If you are still unsure, you can find a sample letter online, however, a lender may feel that you are not being honest if it is a letter of explanation that is almost identical to one they have read before. In general, it is better to seek guidance but to actually write the letter of explanation yourself.
What is a Credit Report
A credit report is a complete financial picture of your credit history. If your credit report is in good standing, you will find it easier to receive favorable terms on loans and will be approved for a higher credit limit and lower interest rates. They will find it easier to get a home loan, potentially with a lower deposit and a smoother approval process. A good credit score makes the borrower more attractive to lenders.
Credit reports are compiled by credit bureaus, who collate the information made available to them by banks and finance companies.
Can a credit check affect my credit rating?
There are two types of credit checks, ‘soft’ checks and ‘hard’ checks.
Soft checks cover you requesting a copy of your own credit report, companies that you already have a relationship with doing a standard review of your credit. These are not entered into your credit history.
Hard checks, on the other hand, are potential lender requests. These do show up on your credit history and can have a negative effect on your credit score as they could be a sign of other loans you have been rejected for and negative items can give a bank pause.
What is included in a credit report?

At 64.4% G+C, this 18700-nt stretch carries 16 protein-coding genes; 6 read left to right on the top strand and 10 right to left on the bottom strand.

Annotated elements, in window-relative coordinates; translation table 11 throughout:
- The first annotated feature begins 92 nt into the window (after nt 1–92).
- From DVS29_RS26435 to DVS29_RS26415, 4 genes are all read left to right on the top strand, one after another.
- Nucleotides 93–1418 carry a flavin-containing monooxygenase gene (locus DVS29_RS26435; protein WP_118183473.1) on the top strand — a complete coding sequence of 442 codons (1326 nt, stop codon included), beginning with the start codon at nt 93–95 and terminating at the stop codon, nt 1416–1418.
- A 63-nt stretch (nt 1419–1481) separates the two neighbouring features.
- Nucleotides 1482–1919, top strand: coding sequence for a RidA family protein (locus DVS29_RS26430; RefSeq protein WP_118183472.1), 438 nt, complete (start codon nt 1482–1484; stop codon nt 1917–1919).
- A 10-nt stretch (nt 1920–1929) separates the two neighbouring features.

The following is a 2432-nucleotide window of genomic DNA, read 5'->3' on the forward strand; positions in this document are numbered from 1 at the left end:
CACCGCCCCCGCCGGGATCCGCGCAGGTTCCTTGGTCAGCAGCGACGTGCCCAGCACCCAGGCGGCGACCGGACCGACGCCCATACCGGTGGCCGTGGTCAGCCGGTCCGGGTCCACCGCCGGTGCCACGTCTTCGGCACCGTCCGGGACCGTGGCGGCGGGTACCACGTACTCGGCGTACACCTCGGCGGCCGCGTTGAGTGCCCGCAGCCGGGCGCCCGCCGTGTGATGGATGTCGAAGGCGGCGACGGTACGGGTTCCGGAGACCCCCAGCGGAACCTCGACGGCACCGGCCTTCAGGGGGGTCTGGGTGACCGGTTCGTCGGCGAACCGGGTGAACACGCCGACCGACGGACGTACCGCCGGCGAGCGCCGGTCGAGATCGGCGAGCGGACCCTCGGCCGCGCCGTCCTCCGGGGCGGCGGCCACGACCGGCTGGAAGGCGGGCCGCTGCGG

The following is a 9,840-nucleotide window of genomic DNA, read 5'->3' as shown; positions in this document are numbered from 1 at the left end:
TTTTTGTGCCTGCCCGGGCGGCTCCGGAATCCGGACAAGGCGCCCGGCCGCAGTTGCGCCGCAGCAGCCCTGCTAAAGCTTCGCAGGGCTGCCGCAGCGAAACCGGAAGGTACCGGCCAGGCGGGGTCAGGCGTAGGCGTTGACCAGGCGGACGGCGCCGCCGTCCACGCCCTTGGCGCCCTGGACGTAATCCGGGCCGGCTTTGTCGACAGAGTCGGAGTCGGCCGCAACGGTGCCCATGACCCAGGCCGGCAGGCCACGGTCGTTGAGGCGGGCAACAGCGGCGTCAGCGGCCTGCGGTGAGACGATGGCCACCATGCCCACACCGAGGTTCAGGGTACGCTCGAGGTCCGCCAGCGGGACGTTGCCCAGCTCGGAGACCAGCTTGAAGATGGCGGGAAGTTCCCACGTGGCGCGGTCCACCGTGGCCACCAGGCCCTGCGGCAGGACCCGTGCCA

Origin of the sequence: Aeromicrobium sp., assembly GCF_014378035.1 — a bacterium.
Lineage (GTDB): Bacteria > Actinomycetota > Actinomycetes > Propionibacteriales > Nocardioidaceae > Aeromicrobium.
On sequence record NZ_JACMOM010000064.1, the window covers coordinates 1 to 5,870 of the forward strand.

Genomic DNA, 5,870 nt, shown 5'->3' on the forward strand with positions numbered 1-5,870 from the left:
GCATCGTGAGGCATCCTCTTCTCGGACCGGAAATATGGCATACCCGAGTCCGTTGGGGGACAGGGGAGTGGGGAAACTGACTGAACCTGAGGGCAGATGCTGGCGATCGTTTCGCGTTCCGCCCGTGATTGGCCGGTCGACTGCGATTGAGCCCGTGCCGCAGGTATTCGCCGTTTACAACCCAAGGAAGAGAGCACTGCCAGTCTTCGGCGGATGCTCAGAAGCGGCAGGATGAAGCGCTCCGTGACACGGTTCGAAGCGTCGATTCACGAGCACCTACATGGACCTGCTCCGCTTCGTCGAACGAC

A credit report will contain various pieces of information that can be used to identify you, such as your social security number, date of birth, and address.
It will also contain a record of some of the inquiries made about your credit history.
How does a credit report help me get a loan?
A good credit rating can help a borrower by proving to a lender that they are not at high risk of not repaying the loan. They highlight any missed payments to lenders, along with other areas of financial difficulty, and so not having these on the report means that a lender will see you as a safer option than someone who has, for example, declared bankruptcy.
How can I improve my credit report?
Good credit reports can help you make it through the mortgage application process, or get approval on a loan application. They make the borrower seem less risky and so improving your credit score is very useful for a number of reasons, especially if you are looking at mortgage applications or another home loan. Mortgage approval is not easy but a good credit score can help with this.
Luckily, there are several ways to raise your credit score.
Provide proof of a stable home address
Primarily, lenders are looking for stability and so not moving frequently and providing proof of address can greatly help with this as it implies you have not had issues paying rent or paying a mortgage in recent years. The easiest way to do this is to ensure you are signed onto the electoral roll, as this does not require being a homeowner, named on the mortgage, or living alone.
Build a positive credit history
While it may seem redundant to say to improve your credit score by building a positive credit history, it may not be immediately clear how to do this. Some tips are below.
Make repayments on time
Ensure you make all of your payments when they are due, whether this is your mortgage, monthly bills, or student debt.
Borrow less than your limit
If you have a credit card with a limit, borrowing significantly less than this limit, and paying it off each month, will build your score faster than borrowing up to the limit and paying it off each month. This may seem pointless and frustrating, but lenders see those who do not live paycheck to paycheck as safer options, and not approaching your limit implies this.
Don’t close old accounts
A long, mature financial history can help improve your score as well, and for this reason, it is better to keep old accounts open to show that you can manage multiple accounts without running into difficulty.